Canada: The Second Opinion: Unanimous Shareholder Agreements and De Jure Control

Last Updated: September 27 2013
Article by Brandon Kain

Most Read Contributor in Canada, September 2018

A Commentary on Recent Legal Developments by the Opinions Group of McCarthy Tétrault LLP

The "de jure" control of a corporation can be important in several legal contexts.  Traditionally, the test employed to assess de jure control was whether the controlling party owned a sufficient number of shares to elect the majority of the board of directors.  However, since Duha Printers (Western) Ltd. v. Canada, [1998] 1 S.C.R. 795, courts have recognized that de jure control may also be influenced by a unanimous shareholder agreement ("USA").  This has given rise to uncertainty over what provisions in a USA can affect the de jure control analysis.

In Canada v. Bioartificial Gel Technologies (Bagtech) Inc., 2013 FCA 164, the Federal Court of Appeal addressed this issue, and took a broad approach to the relevance of USAs.  The case concerned whether Bagtech, a private company incorporated under the Canada Business Corporations Act ("CBCA"), was a "Canadian-controlled private corporation" under s. 125(7) of the Income Tax Act ("ITA") so as to qualify for an investment tax credit.  Under the relevant definition in the ITA, a widely held private corporation such as Bagtech is not Canadian-controlled if its shares owned by non-residents would give a single person control were they held in the aggregate.  During the relevant years, between 62% and 70% of Bagtech's voting shares were held by non-residents.  As a result, the Minister of National Revenue issued reassessments contesting its entitlement to the tax credits.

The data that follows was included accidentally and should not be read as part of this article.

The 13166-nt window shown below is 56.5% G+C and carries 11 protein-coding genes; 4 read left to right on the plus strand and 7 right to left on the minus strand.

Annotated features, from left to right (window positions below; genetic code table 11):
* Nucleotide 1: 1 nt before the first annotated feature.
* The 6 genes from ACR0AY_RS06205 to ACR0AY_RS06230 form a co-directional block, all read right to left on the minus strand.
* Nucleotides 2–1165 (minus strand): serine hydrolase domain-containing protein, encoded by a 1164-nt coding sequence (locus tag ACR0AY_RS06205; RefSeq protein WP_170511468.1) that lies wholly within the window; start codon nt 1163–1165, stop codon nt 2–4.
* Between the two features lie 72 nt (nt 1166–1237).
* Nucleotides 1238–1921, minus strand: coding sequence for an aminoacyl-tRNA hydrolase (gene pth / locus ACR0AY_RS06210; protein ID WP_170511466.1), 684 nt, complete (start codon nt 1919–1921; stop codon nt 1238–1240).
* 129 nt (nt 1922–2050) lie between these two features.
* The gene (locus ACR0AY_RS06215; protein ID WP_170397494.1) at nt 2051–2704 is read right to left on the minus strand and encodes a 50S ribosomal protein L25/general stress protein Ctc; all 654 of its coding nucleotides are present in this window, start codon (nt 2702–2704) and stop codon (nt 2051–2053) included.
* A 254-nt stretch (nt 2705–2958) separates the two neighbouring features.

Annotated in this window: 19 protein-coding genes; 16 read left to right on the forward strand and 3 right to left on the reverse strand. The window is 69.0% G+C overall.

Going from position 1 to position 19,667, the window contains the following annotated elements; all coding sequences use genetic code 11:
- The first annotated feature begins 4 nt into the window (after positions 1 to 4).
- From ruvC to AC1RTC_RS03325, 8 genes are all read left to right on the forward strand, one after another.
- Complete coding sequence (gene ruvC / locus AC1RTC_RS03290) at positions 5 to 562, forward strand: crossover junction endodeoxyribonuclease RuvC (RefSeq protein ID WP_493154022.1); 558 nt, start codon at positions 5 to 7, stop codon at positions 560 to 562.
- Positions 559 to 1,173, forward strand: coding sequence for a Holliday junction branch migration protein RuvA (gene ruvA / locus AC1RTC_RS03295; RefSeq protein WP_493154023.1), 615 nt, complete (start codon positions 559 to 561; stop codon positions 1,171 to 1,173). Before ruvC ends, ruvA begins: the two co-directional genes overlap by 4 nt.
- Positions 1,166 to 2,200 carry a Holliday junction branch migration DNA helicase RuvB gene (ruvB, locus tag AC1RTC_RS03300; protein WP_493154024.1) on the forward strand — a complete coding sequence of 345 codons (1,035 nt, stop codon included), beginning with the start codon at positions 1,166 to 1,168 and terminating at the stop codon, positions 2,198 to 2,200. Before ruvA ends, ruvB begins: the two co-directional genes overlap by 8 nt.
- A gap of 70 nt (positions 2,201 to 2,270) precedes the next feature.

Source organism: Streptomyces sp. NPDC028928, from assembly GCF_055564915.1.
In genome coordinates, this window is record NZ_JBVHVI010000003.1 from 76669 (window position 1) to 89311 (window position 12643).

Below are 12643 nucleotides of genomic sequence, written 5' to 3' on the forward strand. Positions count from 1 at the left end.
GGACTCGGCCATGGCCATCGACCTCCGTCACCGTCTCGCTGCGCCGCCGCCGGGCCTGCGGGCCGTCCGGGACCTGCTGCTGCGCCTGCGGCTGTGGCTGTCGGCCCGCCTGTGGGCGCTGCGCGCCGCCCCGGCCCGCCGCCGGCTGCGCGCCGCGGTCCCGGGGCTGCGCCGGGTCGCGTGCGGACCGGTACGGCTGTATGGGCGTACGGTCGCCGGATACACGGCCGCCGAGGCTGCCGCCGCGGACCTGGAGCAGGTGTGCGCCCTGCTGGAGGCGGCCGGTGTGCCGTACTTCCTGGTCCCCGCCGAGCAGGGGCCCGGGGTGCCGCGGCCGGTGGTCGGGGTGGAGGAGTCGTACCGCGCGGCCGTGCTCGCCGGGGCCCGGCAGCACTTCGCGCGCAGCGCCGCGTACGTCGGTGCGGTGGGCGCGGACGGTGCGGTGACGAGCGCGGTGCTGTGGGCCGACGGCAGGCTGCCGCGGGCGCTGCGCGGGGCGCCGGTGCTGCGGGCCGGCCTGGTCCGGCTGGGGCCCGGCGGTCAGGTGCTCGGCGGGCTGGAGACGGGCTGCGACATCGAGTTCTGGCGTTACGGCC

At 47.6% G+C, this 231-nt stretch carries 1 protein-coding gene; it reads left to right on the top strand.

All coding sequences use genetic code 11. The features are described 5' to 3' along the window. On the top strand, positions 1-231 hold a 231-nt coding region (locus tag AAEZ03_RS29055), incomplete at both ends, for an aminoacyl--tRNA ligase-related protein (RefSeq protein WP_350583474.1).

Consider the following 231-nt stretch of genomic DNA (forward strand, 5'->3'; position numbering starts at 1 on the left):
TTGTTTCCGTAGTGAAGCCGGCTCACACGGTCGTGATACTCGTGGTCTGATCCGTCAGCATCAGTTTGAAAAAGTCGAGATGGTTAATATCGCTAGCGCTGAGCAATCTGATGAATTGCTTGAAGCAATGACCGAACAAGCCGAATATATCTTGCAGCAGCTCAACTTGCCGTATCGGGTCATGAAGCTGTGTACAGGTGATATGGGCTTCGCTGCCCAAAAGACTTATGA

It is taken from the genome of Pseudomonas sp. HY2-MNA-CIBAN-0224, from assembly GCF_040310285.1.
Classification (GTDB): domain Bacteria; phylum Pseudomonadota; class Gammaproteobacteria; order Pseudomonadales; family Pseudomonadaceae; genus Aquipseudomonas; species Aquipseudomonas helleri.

Bagtech objected on the basis that its USA contained clauses allowing Canadian resident shareholders to appoint a majority of its directors during most of the relevant period.  The Minister argued that those clauses should not be viewed as part of the USA for the purposes of the de jure control analysis.  The Minister accepted that other portions of the USA, which contained clauses restricting the powers of Bagtech's directors, could be treated as components of the USA under the de jure test pursuant to Duha.  However, because ss. 2(1) and 146(1) of the CBCA only define a unanimous shareholder agreement as one "that restricts, in whole or in part, the powers of the directors to manage, or supervise the management of, the business and affairs of the corporation", the Minister argued that a clause which does not restrict the directors' powers, but concerns instead the election of directors, does not form part of a USA.

In support of this argument, the Minister noted that the business corporations legislation of some jurisdictions (e.g., Alberta) specifically states that a USA can include clauses relating to the election of directors, but that no such provision is included within the CBCA.  As well, the Minister observed that s. 145.1 of the CBCA, which was enacted after Duha and permits pooling agreements between shareholders, demonstrates Parliament's intention that shareholder voting agreements be treated as simple contracts rather than USAs, even though they are still binding on shareholders.